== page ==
VeriSign CEO indicates “ICANN process” is moving forward; expect public comment period soon.
|Oct 30||Public post|
Last Thursday, during VeriSign's Q3 2019 quarterly earnings call, CEO Jim Bidzos offered statements that seemed to be carefully calibrated to satisfy Wall Street's curiosity about protracted negotiations with ICANN on a Third Amendment to the .com Registry Agreement while also appearing to distance the company from the soon-to-be forthcoming product of that year-long effort.
As I've written previously, this Third Amendment is necessary because of the First Amendment to the .com Registry Agreement which extends the current agreement's term, including the wholesale registration price cap, until 2024 — a circumstance made inconvenient late last year when the National Telecommunications and Information Administration (NTIA) amended its Cooperative Agreement with VeriSign to remove the 2012 price restriction and granting pre-approval, beginning in 2020, for increases that don't exceed 7% annually in four out of every six years of a .com Registry Agreement term.
Some industry bloggers, such as DomainNameWire's Andrew Alleman and DomainIncite's Kevin Murphy, seemed to hint recently that this Third Amendment may not be the clean pass-through of price increases that VeriSign likely prefers — a possibility that I raised earlier when I suggested that ICANN will replicate the very lucrative innovation that is already incorporated into the .NET registry agreement. In that case, they invented a "special development fund" to which VeriSign annually remits $0.75 for every .NET registration — in addition to the $0.25 per domain name registration that it and every other registry operator already contributes to ICANN's budget. These funds are deposited into ICANN's general treasury, where they are neither sequestered nor audited or otherwise accounted for.
This breakthrough innovation has, so far, generated nearly $200 million in additional and unaccountable slush funds for ICANN's general treasury with no muss, no fuss, and, indeed, nary a peep from the much-vaunted stakeholder community that's been saddled with accountability backstop duty since the U.S. Government's Obama-era abandonment of its historical role as guarantor of the Internet's root.
There is, of course, nothing to stop ICANN from merely reusing what has previously proven to be a successful method of levying tolls that generate increased revenue. After all, the precedent exists, and ICANN has demonstrated time and again that it is remarkably impervious to stakeholder outcry and community attempts at accountability seem to roll off of ICANN just like water from a duck's back.
But, like as not, it's quite possible that ICANN has been hard at work pursuing its own kind of permissionless innovation that pushes the envelope in the name of progress.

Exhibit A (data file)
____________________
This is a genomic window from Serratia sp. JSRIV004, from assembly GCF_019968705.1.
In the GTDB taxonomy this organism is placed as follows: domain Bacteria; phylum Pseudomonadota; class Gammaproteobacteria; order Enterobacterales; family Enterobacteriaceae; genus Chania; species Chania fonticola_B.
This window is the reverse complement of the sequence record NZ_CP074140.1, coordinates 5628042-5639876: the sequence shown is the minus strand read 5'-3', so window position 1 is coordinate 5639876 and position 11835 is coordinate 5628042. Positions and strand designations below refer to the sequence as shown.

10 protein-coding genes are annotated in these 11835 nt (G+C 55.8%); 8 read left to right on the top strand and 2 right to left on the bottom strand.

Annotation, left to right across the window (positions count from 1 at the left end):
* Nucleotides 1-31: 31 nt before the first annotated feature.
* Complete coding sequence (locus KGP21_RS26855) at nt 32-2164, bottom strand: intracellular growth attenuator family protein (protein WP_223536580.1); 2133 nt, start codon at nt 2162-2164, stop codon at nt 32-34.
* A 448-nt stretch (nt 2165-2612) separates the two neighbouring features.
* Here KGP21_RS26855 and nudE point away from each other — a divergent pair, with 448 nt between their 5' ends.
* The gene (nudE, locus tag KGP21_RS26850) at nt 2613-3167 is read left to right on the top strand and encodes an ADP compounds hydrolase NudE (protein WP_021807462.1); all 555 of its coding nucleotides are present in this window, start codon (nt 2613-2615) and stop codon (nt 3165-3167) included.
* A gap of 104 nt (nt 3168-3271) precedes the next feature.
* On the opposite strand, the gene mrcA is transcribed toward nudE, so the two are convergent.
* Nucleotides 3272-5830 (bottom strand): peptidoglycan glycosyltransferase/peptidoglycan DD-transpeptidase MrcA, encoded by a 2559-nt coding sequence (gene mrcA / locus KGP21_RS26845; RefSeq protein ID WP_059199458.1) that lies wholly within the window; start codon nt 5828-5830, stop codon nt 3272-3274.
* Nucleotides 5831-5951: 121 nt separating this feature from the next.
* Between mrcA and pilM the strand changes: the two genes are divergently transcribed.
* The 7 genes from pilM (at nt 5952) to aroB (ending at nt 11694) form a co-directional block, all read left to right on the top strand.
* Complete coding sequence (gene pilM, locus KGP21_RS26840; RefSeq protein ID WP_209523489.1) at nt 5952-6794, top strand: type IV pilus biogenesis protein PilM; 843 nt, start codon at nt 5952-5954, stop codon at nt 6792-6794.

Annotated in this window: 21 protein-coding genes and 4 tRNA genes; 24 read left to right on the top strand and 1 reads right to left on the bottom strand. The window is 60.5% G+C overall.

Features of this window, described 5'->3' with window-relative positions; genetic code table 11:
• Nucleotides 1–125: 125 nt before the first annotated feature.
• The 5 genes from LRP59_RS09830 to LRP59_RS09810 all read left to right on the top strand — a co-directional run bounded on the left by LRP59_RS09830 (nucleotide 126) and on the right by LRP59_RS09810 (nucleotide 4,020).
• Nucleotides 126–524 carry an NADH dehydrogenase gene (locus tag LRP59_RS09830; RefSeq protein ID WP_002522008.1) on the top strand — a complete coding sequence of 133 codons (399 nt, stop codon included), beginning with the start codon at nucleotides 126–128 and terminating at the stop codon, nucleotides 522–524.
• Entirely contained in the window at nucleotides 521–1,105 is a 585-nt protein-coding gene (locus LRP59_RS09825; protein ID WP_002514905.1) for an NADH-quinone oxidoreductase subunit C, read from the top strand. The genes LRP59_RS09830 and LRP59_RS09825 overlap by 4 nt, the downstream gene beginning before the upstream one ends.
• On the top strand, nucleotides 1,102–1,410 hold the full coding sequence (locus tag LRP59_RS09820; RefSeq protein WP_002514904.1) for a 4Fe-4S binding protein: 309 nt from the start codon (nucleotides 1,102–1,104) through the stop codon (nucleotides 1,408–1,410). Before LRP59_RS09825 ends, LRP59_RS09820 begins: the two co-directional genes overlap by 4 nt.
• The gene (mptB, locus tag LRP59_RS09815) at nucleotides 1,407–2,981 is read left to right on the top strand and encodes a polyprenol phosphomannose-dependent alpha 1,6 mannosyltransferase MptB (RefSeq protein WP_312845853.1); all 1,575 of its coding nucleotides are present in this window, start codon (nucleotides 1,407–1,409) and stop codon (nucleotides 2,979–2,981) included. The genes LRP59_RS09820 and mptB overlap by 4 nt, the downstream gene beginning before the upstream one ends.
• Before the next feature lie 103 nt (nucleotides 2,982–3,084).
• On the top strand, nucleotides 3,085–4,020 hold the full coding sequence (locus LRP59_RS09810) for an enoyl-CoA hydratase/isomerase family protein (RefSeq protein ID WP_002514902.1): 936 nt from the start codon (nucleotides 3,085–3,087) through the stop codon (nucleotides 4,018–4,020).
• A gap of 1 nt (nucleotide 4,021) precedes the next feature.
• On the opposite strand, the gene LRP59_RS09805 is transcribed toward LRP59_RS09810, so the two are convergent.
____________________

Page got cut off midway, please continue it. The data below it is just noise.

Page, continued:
What might that look like?
Well, the simplest way to innovate here is to make the tolls "automagically" progressive — meaning that every time VeriSign gives itself a raise, then ICANN also shares in the good fortune. What seems most probable, if this path was taken, would be to determine the toll amount — let's say $0.15 per .com registration per year (this leaves VeriSign $0.40 of its next price increase which, between monopolists, probably seems grudgingly "fair") — and to peg an additional $0.15 to every price increase that VeriSign takes. This way, ICANN's share of recurring toll revenues grows in concert with the profit margin of its largest ratepayer and fellow monopolist collaborator.
This would equate to around $20 million of increased revenue in conjunction with Price Increase #1, another $20 million for Price Increase #2, and so on, so that by 2024, assuming that VeriSign takes all of its allowable price increases (which past behavior suggests that they will), then ICANN will be making an additional $80 million more in revenue — per year — than they are today.
The other virtue of this approach is that, because VeriSign always takes its price increases, ICANN would essentially be able to forecast out its revenue increasing $20 million per year in four out of every six years in perpetuity. This is a staggering sum of inefficiently allocated resources — excuse me, revenue — and it doesn't even account for the massive borrowing power that comes with this type of consistent and predictable revenue growth.
During last week's earnings call, VeriSign's CEO went out of his way to stress that the contract negotiation is an ICANN process and otherwise distanced the company to the point that one could be forgiven for concluding that VeriSign was merely a passive observer to the negotiation for the contract from which more than 90% of its revenue is derived.
But this isn't exactly true when two parties are negotiating a contract, is it? Rather, that's a point that is stressed by a party that has been outmaneuvered by the other and wants to signal to investors and posterity that they did not accede to the terms in the agreement gladly, but that the deal isn't so bad as to necessitate rejecting it.
As the saying goes, success has a million parents, but failure is an orphan. Regardless, it seems laughable that ICANN wouldn't have taken this opportunity to secure its financial future by ensuring that VeriSign's rising tide raises, if not all, then at least ICANN's ship. The question is whether ICANN focused on pecuniary self-interest or whether it also secured public interest concessions — like intellectual property rights protection mechanisms and anti-abuse provisions — similarly as it recently did with .ORG in exchange for agreeing to greater pricing flexibility for the registry operator.
There are likely to be more developments during or shortly after next week's ICANN meeting in Montreal. Stay tuned.
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